The Islamic State group claimed responsibility for the attack in a statement released via the Telegram messaging app.
The assault was the second time in a month that suicide attackers have targeted the capital, which has been insulated from the worst of the violence in the war-torn country.
State news agency SANA quoted Interior Minister Mohammad Shaar saying both of those killed were police officers.
Two of the suicide bombers detonated their explosives in front of the police HQ on Khaled Bin al-Walid street in central Damascus, his ministry said in a statement carried by state media.
"The terrorist suicide attackers tried to storm the police command headquarters... The guards opened fire on them, forcing them to blow themselves up before they entered the building and achieved their goals," it added.
Police surrounded a third attacker behind the building who also blew himself up, the statement said.
The interior ministry said two people had been killed and six wounded in the attack, among them two children.
The Britain-based Syrian Observatory for Human Rights reported five dead, not including the three attackers.
IS in its statement on Telegram said two attackers "entered the headquarters building and fought with those inside... then detonated their explosive vests".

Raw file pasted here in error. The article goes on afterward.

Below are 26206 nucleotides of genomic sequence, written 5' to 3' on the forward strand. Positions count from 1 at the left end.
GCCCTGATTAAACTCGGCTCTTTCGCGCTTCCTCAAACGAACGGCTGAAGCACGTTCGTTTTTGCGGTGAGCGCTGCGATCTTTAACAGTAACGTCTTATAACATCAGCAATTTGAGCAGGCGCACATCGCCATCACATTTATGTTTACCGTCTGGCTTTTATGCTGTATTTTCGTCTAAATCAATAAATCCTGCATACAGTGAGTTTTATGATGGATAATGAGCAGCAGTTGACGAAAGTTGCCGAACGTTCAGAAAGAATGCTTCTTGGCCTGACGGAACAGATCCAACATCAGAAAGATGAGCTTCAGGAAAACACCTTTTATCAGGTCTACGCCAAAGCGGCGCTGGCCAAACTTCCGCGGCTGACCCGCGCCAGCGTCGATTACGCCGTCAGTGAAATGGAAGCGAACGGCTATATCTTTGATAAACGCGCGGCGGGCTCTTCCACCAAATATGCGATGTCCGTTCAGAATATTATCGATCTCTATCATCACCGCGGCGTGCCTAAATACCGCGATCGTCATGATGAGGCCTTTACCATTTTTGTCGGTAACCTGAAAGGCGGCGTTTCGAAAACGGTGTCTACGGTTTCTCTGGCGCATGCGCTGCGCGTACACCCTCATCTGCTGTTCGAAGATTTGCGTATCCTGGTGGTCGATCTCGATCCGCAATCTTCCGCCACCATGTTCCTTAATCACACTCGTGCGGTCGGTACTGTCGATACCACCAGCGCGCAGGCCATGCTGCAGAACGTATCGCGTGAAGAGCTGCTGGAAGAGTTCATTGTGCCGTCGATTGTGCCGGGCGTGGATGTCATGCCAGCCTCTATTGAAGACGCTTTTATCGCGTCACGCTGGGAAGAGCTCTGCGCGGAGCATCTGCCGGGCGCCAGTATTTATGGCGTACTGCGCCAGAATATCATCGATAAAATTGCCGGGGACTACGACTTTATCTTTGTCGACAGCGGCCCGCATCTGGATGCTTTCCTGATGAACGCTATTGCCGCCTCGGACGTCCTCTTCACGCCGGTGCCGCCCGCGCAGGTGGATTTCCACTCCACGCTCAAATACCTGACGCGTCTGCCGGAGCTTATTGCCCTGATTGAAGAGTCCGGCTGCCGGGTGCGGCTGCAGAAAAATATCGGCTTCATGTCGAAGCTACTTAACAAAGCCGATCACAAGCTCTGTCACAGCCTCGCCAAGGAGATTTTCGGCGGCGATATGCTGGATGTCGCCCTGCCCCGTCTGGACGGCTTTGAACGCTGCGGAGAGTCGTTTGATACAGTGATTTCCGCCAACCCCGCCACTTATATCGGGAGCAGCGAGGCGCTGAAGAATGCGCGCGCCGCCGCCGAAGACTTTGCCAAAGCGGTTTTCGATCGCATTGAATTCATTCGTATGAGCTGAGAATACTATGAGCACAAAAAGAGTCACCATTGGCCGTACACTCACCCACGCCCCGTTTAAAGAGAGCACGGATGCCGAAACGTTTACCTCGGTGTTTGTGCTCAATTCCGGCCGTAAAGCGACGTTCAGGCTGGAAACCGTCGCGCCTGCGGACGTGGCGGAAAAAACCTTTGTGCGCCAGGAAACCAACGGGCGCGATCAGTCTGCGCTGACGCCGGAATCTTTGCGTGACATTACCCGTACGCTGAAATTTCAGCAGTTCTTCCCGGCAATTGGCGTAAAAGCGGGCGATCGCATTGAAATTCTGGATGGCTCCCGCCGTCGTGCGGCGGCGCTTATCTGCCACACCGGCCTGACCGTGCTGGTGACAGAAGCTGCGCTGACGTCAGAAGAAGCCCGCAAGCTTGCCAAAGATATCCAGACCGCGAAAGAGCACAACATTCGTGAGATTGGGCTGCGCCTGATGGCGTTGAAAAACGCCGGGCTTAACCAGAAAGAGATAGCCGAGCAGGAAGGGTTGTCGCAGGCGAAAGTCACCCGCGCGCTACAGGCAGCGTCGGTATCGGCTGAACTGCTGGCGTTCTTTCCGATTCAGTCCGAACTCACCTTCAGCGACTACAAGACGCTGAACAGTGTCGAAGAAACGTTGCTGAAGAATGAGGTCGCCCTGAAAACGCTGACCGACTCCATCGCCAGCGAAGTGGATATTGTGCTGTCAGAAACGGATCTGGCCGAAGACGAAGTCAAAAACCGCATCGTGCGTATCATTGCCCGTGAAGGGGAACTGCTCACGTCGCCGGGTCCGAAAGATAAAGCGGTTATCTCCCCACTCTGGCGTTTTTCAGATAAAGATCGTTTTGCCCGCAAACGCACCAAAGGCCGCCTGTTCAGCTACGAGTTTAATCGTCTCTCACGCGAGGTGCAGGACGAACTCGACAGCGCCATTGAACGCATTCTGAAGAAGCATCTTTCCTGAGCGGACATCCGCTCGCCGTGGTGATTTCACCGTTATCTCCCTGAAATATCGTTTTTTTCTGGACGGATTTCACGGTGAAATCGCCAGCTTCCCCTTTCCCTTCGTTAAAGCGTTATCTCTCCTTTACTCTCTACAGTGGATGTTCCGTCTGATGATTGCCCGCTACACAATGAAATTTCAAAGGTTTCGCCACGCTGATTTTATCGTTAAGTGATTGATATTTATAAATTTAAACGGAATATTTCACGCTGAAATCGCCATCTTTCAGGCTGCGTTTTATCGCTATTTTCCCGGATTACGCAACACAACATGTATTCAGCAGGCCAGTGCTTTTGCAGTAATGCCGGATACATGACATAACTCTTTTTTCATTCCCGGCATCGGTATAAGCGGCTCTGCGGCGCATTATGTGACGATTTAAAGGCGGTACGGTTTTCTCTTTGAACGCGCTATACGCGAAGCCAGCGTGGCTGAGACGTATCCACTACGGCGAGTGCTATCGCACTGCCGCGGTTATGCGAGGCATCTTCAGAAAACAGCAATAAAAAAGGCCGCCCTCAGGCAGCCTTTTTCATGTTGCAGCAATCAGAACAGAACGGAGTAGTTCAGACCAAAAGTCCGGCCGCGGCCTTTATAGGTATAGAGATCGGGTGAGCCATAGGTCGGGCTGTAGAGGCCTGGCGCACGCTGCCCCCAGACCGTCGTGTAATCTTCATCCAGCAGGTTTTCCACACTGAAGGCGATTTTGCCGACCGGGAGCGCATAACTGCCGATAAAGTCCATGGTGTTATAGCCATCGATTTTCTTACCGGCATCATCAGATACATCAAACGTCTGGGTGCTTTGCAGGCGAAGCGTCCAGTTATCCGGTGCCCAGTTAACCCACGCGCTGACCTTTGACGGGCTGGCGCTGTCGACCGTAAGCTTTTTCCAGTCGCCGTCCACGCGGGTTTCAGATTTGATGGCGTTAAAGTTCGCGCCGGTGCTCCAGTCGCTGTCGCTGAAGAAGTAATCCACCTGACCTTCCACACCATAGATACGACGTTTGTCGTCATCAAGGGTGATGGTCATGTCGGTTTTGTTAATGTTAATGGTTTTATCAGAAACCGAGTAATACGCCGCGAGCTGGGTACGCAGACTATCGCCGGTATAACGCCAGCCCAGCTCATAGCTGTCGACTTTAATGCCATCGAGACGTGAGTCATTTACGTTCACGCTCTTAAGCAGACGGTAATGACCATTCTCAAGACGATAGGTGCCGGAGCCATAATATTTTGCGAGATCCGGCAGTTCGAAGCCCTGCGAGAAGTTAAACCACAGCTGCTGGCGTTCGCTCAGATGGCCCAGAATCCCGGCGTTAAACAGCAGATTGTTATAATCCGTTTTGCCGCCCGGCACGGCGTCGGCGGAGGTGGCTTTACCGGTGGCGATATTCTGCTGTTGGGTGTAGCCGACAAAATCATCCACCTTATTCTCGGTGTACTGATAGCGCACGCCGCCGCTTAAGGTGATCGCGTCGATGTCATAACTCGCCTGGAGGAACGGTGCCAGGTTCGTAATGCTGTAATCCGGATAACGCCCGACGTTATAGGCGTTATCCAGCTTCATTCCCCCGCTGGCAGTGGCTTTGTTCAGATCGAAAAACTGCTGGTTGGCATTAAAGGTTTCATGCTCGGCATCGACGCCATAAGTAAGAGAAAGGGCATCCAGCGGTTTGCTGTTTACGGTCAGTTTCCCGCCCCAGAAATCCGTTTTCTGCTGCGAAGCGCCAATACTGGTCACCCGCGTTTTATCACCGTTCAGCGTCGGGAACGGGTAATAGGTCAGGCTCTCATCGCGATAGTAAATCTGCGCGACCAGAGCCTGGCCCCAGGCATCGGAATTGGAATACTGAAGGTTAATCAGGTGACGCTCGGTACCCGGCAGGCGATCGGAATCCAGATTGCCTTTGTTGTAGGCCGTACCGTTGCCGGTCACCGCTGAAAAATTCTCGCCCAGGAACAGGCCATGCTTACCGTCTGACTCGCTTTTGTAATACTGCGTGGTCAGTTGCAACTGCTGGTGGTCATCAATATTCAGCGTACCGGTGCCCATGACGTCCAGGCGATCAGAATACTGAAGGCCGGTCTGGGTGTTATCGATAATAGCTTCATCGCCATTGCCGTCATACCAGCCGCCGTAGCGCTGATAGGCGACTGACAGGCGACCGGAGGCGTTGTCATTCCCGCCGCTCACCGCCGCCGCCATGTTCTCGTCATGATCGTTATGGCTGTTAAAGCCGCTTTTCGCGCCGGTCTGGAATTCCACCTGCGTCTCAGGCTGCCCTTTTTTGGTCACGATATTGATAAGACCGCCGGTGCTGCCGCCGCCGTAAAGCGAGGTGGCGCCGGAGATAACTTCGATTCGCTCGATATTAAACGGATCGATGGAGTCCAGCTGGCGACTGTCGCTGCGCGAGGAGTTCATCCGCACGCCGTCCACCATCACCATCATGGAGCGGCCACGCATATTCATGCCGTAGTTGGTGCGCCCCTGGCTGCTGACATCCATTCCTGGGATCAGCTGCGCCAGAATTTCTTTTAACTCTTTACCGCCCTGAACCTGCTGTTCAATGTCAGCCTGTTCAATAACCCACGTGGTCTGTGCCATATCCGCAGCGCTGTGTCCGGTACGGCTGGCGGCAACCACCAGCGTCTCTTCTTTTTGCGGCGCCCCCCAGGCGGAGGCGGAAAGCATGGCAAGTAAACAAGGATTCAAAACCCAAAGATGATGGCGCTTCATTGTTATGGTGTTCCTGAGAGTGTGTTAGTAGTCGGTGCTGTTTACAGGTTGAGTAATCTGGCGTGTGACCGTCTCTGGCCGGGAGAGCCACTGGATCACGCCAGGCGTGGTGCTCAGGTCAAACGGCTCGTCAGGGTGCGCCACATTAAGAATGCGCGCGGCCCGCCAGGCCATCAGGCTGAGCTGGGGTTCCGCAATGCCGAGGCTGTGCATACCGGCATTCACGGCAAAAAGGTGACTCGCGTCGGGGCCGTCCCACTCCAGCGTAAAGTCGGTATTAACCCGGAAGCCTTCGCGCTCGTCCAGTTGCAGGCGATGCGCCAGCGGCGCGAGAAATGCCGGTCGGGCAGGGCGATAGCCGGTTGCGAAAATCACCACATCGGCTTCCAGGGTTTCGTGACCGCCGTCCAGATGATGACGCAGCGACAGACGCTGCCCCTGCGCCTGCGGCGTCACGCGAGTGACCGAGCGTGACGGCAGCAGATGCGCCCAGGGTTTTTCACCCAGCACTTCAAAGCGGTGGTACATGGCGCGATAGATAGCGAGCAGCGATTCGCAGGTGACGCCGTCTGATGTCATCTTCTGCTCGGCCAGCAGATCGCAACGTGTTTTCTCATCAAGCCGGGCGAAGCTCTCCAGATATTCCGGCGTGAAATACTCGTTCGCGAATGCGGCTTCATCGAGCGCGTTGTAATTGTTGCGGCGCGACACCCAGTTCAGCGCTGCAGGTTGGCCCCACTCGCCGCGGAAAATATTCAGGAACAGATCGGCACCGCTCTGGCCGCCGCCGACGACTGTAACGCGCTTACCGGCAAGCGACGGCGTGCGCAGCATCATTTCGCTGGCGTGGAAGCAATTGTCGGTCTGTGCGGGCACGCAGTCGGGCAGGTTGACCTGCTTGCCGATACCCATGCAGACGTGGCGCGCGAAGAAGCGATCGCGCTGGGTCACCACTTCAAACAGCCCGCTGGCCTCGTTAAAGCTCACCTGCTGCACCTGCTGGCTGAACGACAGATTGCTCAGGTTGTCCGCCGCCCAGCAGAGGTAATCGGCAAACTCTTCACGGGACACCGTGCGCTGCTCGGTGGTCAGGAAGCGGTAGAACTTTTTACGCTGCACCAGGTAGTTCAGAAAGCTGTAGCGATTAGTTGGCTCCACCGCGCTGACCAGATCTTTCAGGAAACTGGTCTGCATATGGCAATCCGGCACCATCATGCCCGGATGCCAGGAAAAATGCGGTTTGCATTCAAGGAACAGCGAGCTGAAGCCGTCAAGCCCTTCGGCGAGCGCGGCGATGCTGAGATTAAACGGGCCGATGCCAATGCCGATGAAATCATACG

Damascus police chief Mohammed Khairu Ismail told reporters at the scene in the central neighbourhood of Qanawat that one of the dead was a policeman who tried to stop the bombers.
- Officer 'grabbed bomber' -
"One of our forces grabbed one of the suicide bombers and prevented him from entering the building, so he blew himself up, killing the sergeant," Ismail said.
It was the second time this month that suicide attackers have targeted police in the capital. At least 17 people were killed in an October 2 attack on a police station in the southern district of Midan.
That attack was also claimed by IS, which said three fighters armed with guns, grenades and explosives had targeted the station.
More than 330,000 people have been killed in Syria since the country's conflict began in March 2011 with anti-government protests.
Damascus has been shaken by several bomb attacks, despite being largely spared from the worst of the violence in the six-year war.
In this month's incident at Midan, one attacker was able to reach the first floor of the police station before blowing himself up.
The Midan police station itself had previously been targeted in December 2016, when a seven-year-old girl entered the building wearing an explosive belt that was remotely detonated.
Rebel groups have been gradually expelled from territory they once held in the capital, though they maintain a presence in a handful of positions, including the Jobar neighbourhood.
They also hold territory in the Eastern Ghouta region outside the capital, and have regularly launched rockets into the city.
A deal reached between rebel backer Turkey and regime allies Russia and Iran earlier this year has created so-called "de-escalation zones" in several parts of the country, including Eastern Ghouta, bringing a measure of calm.
But the fight against IS continues, with government troops and the US-backed Syrian Democratic Forces, a coalition of Kurdish and Arab fighters, leading separate offensives against the jihadists in northern and eastern Syria.